Upper New York newspapers are here and this great site by a private individual Fulton Postcards.
California Newspapers
Florida Newspapers

State Archives with digital content (awesome content) that I visit often.
Georgia Archives (newspapers require Firefox, won't work now with google or windows Edge)
South Carolina Archives
Florida Memory Projects
Virginia Chancery Cases
Maryland Archives

For early tax lists of Virginia, this is a great site.

US genweb I use too, but some sites are better than others. Don't miss the Santa Rosa or Escambia sites, they both have some great information.

Accessgenealogy has some great stuff too. Don't miss the McMinn County, Tennessee transcriptions there.

Most people don't realize the 1885 annuity roll (mislabeled as a census) is on fold3 and on Ancestry under the U.S. Indian Rolls. The counties aren't labeled, but the file you want is the Union file, that is the 1885 Choctaw census. Some of the early censuses for the counties are on Ancestry, as well as probate records and court records for a few of the counties, but they aren't searchable. You have to browse each roll. The Collection for those records is found here. You have to use the browse function to find the Choctaw rolls. Roll 1 is Mississippi Choctaw related. Roll 4 is Choctaw citizenship related. Rolls 2 and 3 have census data. The Carton's (ctn) files are the court records.

Most people also don't realize there are some Alabama Territorial records in the Mississippi records on familysearch. You have to look at the counties and browse, but early tax lists can be found there. The collection you want is here.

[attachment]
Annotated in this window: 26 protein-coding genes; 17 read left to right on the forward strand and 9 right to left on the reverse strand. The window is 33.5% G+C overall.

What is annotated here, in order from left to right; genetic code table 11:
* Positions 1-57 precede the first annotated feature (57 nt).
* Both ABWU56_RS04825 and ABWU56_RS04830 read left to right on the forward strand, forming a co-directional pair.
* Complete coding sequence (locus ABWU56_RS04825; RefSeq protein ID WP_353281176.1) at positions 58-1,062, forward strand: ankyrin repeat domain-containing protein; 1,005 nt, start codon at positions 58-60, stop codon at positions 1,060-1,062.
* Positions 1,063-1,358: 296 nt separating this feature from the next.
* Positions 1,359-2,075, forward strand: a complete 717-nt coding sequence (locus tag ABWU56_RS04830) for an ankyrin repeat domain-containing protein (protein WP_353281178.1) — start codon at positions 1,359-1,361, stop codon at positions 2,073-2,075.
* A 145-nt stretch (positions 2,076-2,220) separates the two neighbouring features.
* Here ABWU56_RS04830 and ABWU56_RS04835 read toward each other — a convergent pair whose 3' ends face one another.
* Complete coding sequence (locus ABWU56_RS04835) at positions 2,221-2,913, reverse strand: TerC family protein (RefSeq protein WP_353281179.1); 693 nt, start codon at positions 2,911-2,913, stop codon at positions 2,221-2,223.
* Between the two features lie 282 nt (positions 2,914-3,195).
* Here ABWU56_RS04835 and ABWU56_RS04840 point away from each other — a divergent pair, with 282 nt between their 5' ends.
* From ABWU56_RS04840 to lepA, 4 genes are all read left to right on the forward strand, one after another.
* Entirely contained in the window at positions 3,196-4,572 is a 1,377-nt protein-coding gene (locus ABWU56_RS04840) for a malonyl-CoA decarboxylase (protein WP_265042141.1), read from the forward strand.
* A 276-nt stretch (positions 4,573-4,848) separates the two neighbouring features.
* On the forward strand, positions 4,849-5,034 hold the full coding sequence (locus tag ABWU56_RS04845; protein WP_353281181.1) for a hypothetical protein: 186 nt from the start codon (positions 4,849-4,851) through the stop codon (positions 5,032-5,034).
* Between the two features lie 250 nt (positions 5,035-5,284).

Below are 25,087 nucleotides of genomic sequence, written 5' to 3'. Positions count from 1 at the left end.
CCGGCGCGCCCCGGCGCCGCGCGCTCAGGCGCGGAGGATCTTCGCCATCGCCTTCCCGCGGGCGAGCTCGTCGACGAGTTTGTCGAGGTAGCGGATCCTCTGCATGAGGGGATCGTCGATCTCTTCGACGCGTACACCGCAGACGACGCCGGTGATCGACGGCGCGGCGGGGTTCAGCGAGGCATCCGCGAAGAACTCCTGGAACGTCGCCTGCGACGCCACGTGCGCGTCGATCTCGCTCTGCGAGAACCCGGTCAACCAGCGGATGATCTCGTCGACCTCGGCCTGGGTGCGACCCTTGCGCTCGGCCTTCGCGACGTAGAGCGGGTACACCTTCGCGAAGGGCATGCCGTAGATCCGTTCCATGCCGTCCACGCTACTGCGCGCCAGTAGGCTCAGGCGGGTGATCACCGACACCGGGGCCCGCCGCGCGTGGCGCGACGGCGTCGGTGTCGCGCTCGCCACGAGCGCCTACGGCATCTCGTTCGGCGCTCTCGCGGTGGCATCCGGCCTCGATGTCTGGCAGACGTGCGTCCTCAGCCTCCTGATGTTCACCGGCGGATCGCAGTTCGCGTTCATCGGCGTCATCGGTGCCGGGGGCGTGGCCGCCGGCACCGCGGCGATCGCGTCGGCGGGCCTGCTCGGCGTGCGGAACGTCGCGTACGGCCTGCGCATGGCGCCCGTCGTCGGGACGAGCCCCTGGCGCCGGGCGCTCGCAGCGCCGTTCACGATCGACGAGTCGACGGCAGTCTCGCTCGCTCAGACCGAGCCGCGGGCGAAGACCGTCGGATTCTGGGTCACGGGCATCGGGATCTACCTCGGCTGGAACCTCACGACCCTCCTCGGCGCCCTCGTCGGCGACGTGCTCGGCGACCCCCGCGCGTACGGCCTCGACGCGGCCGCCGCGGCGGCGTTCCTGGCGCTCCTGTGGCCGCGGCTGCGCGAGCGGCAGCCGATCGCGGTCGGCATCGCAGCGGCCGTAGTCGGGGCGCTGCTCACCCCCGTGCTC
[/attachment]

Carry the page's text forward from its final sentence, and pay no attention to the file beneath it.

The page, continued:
Monday, October 26, 2015

X marks the Spot

Remember, all siblings will share some of their mother’s X chromosome. Only females will receive X chromosomes from their father, which is the entire chromosome they received from their mother. Males do not receive any X chromosomal DNA from their father, because the father gives them the Y chromosome. So, my brother shares the same maternal X chromosome donators that I do. However he has none of my father’s X donators. 

So each female has two initial donors, their mother and their paternal grandmother. If you use that basis when looking at your tree, you can easily identify which women were the donators in your ancestral line by identifying each donators mother and paternal grandmother.
Studies show that recombination in the X chromosome happens in an unusual manner. In that of your mother’s two X chromosomes, it is possible to for her to pass on one chromosome almost entirely intact. A 50/50 recombination of X chromosomes is not the norm. For this reason matches reflect deeper ancestry than the same match would on another chromosome in many cases.